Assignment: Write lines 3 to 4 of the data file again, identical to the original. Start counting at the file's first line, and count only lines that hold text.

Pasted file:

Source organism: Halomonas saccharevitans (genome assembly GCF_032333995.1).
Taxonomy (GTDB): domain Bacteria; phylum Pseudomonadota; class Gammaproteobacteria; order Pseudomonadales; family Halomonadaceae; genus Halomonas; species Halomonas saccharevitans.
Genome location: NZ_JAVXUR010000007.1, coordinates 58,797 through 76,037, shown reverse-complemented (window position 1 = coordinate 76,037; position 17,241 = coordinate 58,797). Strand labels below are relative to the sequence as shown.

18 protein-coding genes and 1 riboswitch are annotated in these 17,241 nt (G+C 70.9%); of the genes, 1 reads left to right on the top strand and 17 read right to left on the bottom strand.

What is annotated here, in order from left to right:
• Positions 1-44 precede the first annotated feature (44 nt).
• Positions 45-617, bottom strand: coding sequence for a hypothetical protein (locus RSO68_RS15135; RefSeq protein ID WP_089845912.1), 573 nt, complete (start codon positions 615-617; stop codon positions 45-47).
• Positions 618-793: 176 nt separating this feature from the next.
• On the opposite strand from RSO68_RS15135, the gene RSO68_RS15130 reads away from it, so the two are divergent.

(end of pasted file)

Genome location: NZ_JAVXUR010000007.1, coordinates 58,797 through 76,037, shown reverse-complemented (window position 1 = coordinate 76,037; position 17,241 = coordinate 58,797). Strand labels below are relative to the sequence as shown.

18 protein-coding genes and 1 riboswitch are annotated in these 17,241 nt (G+C 70.9%); of the genes, 1 reads left to right on the top strand and 17 read right to left on the bottom strand.